Caramelized Apple Pancake

Handsome Old Dog Learns New Tricks

I have been married for a bit over 34 years.  I think that it is safe to say that the closest my husband came to cooking in 32 of them had been to pour a bowl of cereal and milk. However, since Andrew has retired, he has become interested in learning to do some of the cooking. I know! (Our son seems to be learning somewhat faster, for which I applaud Frances.)

Andrew decided to first tackle brunch, an especially good place to start since I rarely do that meal myself. He has become quite adept at making different kinds of pancakes and waffles and I enjoy them all. it One of my favorites is the Amaretti Mascarpone Pancake. But for the past couple of weeks, he has made this Caramelized Apple Pancake. This just might be the best pancake yet. It is similar to a Dutch Baby.  This is the third or fourth different recipe he has tried and it is clearly the keeper. The original recipe called for skim milk, but the buttermilk we used gave the batter an almost sponge cake-like texture that absorbed the flavors and liquid from the apples. Try it and you may never need to go out for brunch again.

Lessons Learned

Now that Andrew has experienced some successes, he recently tackled a chicken curry and it was delicious. I made the accompanying dal and the rice pilaf since he hasn’t quite figured out how to put an entire dinner together, but that just made the process more fun. He is even talking about meal planning!

I have learned a few things from all of this: 1) never give up hope; 2) don’t give cooking advice unless asked; 3) don’t be in a rush to eat since his efforts so far take a very long time to come to fruition and 4) don’t get upset that every, bowl, spatula, cutting board and knife was used to make one meal!

You do need a heavy-duty cast iron pan for this recipe and flavorful apples such as Honeycrisp, Golden Delicious or one of the heirloom baking apples now more readily available in many grocery stores. I would not use the ubiquitous Granny Smith unless you truly cannot find one of the alternatives.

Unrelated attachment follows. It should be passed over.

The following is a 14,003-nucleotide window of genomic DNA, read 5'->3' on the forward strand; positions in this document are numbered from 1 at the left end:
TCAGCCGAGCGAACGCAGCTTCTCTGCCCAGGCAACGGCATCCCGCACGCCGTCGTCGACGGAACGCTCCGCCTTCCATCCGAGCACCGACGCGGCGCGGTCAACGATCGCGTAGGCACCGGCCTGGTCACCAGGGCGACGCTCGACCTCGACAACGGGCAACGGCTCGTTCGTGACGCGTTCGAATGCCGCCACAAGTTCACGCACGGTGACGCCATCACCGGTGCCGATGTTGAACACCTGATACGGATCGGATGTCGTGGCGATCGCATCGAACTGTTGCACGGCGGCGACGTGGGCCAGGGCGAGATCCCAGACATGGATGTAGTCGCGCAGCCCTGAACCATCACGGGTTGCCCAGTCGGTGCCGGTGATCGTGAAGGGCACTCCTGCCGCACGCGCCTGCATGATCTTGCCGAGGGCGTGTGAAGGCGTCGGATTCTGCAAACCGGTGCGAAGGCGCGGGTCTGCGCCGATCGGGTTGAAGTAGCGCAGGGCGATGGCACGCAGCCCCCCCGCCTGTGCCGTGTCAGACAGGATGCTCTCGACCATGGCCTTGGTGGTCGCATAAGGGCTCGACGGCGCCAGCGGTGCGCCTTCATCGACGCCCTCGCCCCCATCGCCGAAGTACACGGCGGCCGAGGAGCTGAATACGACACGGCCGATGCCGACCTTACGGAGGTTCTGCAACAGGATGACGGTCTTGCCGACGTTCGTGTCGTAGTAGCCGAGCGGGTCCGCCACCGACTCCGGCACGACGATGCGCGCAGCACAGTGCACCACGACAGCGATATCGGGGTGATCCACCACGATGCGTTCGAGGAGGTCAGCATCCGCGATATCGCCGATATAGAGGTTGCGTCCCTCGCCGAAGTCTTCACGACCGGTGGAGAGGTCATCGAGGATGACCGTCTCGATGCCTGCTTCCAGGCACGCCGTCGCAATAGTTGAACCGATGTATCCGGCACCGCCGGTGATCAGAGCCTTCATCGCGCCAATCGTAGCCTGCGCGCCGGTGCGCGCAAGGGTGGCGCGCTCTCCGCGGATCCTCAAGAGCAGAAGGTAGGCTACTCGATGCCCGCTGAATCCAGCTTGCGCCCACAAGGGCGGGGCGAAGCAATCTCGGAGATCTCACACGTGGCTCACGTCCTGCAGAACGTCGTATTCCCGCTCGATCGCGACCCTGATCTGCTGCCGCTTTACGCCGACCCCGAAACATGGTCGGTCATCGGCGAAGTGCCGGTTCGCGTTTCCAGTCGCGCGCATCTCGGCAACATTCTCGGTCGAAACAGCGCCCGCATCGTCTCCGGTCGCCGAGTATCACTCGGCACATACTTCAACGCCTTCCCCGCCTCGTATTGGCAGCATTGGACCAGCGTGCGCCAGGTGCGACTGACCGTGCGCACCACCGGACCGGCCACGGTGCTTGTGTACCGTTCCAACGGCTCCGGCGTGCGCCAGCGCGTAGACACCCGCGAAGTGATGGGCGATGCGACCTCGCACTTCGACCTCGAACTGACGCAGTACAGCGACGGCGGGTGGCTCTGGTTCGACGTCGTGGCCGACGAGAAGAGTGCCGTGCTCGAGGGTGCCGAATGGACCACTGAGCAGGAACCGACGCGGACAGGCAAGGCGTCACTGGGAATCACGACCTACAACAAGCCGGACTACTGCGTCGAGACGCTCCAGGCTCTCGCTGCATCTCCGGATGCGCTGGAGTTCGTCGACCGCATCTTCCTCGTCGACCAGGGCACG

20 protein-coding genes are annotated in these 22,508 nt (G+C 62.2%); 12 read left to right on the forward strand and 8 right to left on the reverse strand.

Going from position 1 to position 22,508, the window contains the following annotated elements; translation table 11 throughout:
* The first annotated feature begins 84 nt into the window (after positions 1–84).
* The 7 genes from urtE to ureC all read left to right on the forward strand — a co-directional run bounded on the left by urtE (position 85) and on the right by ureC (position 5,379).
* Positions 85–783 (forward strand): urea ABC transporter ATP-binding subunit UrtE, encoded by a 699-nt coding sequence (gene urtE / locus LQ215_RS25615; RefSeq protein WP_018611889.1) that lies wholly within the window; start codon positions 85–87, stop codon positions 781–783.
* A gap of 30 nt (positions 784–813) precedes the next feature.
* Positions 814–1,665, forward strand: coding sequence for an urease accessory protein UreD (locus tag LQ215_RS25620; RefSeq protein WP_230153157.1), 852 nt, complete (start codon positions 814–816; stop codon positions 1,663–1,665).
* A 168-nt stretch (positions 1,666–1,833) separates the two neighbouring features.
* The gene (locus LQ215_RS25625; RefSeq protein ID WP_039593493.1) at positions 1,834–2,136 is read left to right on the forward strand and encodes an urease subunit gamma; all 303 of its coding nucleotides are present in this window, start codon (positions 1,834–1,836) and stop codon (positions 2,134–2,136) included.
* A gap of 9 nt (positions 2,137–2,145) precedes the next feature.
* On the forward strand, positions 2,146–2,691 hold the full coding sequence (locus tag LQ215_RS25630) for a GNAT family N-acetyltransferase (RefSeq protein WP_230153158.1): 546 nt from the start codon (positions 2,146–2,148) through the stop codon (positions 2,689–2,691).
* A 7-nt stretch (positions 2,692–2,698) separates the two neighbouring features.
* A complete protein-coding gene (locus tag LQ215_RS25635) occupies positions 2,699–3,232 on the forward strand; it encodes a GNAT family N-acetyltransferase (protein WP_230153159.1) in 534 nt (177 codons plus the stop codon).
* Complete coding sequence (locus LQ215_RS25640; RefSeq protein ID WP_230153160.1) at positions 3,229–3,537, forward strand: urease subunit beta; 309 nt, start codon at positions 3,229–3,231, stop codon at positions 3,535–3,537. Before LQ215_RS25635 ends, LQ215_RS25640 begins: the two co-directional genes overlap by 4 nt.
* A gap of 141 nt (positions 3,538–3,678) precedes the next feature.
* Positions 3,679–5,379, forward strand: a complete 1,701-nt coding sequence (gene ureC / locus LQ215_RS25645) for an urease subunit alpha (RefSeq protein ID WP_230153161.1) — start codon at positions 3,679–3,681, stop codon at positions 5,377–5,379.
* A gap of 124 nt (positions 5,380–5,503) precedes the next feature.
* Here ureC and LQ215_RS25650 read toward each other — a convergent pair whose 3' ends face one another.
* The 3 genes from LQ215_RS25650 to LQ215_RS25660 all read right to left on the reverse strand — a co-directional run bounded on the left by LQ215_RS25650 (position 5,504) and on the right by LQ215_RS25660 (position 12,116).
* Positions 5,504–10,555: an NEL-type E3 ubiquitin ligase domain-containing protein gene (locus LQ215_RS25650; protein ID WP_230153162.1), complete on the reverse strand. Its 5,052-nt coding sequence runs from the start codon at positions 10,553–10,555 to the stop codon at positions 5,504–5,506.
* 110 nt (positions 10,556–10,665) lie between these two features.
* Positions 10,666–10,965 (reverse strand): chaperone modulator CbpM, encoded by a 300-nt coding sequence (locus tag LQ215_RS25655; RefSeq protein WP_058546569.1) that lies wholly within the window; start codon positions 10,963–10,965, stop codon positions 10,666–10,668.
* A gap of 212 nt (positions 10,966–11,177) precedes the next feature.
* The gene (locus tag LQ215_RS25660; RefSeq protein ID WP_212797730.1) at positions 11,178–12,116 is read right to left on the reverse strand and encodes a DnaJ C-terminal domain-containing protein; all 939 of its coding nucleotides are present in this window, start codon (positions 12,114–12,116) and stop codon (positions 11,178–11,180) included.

Caramelized Apple Pancake

JeanMarie BrownsonDinner at Home from Chicago Tribune Food and Dining, 1/06/2019 

Yield: 2-4 portions, depending on your appetite

Ingredients

3 large or 4 medium apples such as Honeycrisp or Yellow Opal, or a mixture

6 Tablespoons granulated sugar

6 Tablespoons packed dark brown sugar

2 generous teaspoons ground cinnamon

1 cup buttermilk 

4 large eggs

1 cup unbleached, all-purpose flour

1/8 teaspoon Kosher salt

3 Tablespoons unsalted butter

Directions

  1. Heat oven to 400 degrees F. Peel, core and slice apples into 1/4-inch thick slices. In a large bowl, mix the apples with the sugars and cinnamon
  2. Put milk and eggs in a blender and mix (You can also do this by hand). Add the flour and salt and mix only enough to incorporate the flour.
  3. Heat one large oven-proof skillet (10-inches measure across the top) over medium heat. Add the butter to the pan and allow it to melt. Add the apples to the melted butter and cook, stirring occasionally until the apples have softened – about 10-12 minutes. 
  4. When the apples have softened, remove them from the heat. Make sure that the apples are evenly arranged to cover the bottom of the pan but don’t obsess over it, please. Slowly pour the batter over the apples. (While my husband has started in the middle of the pan and worked outwards, you may want to try it the other way around. This might allow the pancake to poof more evenly.)